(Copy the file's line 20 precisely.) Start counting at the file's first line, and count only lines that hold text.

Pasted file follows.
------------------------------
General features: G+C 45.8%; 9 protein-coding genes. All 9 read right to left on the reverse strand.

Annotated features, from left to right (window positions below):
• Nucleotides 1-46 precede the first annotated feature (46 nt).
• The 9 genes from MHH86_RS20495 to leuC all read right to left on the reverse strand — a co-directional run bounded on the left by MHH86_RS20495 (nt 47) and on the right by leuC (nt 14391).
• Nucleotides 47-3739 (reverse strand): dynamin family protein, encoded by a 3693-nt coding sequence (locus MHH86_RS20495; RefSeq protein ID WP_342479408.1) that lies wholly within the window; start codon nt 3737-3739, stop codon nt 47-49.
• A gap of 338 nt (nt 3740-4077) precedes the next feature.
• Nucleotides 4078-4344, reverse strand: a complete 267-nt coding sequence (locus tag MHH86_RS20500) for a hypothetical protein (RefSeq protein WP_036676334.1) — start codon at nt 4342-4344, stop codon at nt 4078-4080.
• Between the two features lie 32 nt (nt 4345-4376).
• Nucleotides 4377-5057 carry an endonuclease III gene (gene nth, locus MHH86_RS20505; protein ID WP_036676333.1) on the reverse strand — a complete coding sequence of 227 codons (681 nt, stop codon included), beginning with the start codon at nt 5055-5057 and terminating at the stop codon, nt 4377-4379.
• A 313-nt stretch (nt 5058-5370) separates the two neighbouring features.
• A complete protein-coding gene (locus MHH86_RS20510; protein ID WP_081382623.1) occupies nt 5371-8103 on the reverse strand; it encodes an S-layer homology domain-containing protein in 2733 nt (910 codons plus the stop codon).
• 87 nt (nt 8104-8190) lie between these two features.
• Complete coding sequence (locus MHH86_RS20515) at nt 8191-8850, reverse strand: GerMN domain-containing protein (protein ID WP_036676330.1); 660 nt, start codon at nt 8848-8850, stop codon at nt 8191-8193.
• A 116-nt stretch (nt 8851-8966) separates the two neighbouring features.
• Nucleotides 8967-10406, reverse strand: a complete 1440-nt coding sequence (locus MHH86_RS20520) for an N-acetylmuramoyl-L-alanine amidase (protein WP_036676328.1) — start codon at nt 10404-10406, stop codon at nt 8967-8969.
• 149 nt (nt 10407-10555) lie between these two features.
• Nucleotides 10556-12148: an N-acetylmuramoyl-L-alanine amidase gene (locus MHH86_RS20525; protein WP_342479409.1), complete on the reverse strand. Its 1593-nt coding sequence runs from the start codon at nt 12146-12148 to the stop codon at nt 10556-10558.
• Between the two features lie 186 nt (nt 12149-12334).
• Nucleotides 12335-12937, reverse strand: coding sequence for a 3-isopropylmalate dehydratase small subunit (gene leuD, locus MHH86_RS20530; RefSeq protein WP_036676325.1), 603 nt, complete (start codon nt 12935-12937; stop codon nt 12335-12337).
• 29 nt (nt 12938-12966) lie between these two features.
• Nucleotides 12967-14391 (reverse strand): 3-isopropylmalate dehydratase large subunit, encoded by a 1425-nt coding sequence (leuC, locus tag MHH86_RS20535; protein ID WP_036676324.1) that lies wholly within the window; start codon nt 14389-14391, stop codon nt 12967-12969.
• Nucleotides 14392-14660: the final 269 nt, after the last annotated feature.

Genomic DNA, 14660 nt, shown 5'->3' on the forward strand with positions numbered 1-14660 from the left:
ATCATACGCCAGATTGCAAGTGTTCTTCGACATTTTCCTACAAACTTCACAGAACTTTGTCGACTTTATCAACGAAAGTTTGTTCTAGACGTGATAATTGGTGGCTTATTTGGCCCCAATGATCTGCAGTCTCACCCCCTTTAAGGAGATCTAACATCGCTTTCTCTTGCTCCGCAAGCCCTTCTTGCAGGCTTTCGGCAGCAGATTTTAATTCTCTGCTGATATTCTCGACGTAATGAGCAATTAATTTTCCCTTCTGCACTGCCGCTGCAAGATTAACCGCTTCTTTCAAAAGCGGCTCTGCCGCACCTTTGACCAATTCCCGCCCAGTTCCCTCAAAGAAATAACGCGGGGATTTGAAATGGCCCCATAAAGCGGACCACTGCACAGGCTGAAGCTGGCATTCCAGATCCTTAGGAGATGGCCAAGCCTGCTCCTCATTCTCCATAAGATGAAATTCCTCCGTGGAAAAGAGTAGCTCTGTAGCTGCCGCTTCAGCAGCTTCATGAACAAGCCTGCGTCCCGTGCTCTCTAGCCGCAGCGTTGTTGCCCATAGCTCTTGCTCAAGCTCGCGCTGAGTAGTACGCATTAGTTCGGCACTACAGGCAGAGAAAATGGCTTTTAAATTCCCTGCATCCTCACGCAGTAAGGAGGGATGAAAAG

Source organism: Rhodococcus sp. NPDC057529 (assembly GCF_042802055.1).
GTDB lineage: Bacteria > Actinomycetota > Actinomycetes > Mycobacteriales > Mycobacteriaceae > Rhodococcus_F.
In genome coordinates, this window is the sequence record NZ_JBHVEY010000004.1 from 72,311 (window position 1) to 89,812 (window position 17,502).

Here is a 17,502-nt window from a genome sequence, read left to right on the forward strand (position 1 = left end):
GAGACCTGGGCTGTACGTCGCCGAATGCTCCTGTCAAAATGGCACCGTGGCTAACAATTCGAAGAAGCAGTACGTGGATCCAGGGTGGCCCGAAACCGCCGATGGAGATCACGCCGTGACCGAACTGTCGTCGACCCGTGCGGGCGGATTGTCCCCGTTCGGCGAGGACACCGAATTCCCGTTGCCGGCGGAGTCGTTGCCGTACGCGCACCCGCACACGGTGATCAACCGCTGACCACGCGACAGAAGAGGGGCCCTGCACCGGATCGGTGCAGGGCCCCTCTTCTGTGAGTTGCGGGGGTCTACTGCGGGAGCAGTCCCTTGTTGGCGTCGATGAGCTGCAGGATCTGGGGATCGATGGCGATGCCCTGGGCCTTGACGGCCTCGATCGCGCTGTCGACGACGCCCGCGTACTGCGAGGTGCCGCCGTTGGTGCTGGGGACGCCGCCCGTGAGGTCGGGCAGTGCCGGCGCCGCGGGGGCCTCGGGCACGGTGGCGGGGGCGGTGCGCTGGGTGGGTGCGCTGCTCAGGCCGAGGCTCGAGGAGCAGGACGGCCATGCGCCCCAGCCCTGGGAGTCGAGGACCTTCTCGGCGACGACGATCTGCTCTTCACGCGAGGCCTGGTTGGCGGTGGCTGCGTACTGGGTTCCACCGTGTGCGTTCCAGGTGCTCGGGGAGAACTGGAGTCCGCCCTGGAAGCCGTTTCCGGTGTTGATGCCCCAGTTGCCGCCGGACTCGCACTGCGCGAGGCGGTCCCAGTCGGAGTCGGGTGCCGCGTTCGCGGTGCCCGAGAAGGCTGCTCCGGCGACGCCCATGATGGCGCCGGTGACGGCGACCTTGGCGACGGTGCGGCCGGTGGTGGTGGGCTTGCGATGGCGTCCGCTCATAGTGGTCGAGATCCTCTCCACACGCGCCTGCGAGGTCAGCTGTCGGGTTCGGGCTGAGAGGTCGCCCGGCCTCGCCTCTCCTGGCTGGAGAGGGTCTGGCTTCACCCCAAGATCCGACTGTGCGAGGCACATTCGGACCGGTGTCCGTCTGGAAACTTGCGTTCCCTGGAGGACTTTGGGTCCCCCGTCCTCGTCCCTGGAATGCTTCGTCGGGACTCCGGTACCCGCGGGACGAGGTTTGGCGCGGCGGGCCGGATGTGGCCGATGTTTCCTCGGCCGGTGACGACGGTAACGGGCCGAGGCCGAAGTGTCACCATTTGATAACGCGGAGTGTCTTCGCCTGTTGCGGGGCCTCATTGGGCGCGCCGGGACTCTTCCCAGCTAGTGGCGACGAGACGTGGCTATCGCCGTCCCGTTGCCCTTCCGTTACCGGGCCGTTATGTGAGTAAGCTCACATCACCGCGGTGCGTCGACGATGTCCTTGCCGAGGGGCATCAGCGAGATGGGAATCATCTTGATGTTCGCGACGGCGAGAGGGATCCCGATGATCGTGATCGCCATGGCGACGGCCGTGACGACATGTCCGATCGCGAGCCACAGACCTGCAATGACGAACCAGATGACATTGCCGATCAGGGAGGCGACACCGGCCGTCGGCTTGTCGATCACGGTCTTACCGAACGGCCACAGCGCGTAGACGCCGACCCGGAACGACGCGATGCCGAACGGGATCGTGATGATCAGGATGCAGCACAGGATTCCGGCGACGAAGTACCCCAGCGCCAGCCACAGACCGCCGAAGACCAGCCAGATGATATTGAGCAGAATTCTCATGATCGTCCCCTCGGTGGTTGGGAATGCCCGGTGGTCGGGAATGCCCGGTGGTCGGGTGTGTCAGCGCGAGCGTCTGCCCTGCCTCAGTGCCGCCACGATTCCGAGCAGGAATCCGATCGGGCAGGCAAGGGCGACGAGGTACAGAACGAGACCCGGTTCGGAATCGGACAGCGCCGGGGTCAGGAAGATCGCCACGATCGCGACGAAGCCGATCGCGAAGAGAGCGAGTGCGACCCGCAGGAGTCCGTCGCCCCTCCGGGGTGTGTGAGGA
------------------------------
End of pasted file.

• 29 nt (nt 12938-12966) lie between these two features.